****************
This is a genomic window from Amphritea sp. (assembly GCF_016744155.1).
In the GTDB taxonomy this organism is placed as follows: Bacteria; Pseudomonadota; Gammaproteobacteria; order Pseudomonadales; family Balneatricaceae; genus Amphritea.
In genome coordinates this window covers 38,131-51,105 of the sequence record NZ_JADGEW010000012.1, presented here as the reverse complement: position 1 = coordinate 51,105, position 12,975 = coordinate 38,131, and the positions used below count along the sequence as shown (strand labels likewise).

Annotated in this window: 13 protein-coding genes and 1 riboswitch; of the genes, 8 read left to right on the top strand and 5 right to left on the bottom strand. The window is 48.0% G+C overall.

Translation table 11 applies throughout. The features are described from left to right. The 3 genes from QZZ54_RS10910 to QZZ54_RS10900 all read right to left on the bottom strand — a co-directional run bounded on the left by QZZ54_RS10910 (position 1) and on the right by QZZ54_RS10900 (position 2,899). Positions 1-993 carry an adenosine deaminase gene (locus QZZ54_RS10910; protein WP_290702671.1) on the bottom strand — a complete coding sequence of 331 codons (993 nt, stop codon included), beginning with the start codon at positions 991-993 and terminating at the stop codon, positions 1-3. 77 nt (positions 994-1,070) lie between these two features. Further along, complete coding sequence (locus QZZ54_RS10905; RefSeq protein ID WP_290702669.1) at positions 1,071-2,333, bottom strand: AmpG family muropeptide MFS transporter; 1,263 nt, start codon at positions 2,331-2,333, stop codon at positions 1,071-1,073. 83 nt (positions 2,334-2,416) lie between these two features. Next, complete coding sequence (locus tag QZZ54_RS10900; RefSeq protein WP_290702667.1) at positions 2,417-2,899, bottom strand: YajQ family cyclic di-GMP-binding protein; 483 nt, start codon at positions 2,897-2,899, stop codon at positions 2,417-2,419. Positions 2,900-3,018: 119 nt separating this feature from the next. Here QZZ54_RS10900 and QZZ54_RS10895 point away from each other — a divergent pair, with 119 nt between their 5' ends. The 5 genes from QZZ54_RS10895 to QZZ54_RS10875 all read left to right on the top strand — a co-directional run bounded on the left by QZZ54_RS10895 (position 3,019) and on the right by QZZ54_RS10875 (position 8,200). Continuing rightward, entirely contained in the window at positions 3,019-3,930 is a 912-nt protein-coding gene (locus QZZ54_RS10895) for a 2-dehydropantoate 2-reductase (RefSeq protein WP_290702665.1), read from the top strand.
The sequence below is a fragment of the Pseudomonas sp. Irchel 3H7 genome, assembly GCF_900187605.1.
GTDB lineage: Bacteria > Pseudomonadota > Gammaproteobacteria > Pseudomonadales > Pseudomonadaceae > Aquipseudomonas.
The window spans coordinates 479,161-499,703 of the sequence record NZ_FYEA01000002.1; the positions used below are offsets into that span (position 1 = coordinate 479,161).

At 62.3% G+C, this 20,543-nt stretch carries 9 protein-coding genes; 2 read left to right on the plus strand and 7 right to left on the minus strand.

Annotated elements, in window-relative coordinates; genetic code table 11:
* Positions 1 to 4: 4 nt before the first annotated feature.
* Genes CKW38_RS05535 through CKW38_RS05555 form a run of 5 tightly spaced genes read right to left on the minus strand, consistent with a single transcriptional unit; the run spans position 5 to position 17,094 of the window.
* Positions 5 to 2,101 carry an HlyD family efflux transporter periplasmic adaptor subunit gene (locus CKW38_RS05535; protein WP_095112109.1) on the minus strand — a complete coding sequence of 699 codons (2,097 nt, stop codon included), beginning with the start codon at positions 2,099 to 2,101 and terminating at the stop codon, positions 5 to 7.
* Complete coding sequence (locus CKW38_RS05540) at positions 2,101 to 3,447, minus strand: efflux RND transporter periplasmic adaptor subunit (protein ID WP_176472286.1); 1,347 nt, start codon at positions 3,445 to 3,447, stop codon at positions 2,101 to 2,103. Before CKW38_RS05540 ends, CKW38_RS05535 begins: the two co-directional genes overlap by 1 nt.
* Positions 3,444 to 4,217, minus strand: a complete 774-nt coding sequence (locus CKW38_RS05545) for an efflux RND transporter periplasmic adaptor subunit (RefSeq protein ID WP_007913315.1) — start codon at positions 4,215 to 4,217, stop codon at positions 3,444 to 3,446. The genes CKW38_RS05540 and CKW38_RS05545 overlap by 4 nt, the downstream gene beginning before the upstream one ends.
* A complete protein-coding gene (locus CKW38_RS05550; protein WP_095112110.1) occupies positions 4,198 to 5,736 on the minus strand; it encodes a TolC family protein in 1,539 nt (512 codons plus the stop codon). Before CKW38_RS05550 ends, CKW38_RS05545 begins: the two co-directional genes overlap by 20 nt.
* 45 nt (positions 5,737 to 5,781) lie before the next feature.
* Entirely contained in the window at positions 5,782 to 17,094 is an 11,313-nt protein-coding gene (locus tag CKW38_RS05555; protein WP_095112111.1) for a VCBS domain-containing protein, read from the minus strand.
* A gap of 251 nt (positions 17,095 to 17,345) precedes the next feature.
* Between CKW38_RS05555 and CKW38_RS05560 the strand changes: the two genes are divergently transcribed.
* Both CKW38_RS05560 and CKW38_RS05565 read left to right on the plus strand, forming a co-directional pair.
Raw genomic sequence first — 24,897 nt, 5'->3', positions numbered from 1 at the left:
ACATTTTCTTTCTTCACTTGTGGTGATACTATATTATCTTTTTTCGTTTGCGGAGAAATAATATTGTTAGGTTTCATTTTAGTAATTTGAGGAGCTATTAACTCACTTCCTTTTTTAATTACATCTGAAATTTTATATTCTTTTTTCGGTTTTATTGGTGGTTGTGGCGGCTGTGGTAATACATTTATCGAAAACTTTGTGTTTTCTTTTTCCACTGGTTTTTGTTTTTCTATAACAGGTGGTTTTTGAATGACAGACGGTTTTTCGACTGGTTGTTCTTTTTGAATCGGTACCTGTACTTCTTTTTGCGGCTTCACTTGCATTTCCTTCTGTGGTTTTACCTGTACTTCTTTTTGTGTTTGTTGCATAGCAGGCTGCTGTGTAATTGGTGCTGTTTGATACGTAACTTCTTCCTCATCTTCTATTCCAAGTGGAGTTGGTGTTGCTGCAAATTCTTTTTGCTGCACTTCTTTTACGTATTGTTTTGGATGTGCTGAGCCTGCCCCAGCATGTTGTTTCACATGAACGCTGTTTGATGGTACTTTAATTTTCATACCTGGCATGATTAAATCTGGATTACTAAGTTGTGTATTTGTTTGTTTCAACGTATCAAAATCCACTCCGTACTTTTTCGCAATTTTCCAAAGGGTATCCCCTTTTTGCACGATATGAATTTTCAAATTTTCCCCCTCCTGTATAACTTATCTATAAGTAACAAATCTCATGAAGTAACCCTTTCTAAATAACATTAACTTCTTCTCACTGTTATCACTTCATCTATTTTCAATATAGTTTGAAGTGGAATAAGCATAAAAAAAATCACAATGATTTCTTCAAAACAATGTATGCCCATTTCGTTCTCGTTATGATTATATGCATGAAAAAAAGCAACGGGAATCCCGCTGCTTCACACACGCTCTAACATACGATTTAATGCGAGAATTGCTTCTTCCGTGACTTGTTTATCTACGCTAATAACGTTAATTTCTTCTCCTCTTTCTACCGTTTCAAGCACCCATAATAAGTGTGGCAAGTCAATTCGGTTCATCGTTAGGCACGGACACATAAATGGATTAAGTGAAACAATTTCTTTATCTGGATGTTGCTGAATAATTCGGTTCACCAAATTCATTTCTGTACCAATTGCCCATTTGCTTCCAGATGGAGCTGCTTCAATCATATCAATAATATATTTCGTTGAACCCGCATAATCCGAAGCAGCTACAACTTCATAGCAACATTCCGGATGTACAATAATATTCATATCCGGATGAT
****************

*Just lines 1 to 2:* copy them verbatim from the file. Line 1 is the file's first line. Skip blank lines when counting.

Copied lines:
This is a genomic window from Amphritea sp. (assembly GCF_016744155.1).
In the GTDB taxonomy this organism is placed as follows: Bacteria; Pseudomonadota; Gammaproteobacteria; order Pseudomonadales; family Balneatricaceae; genus Amphritea.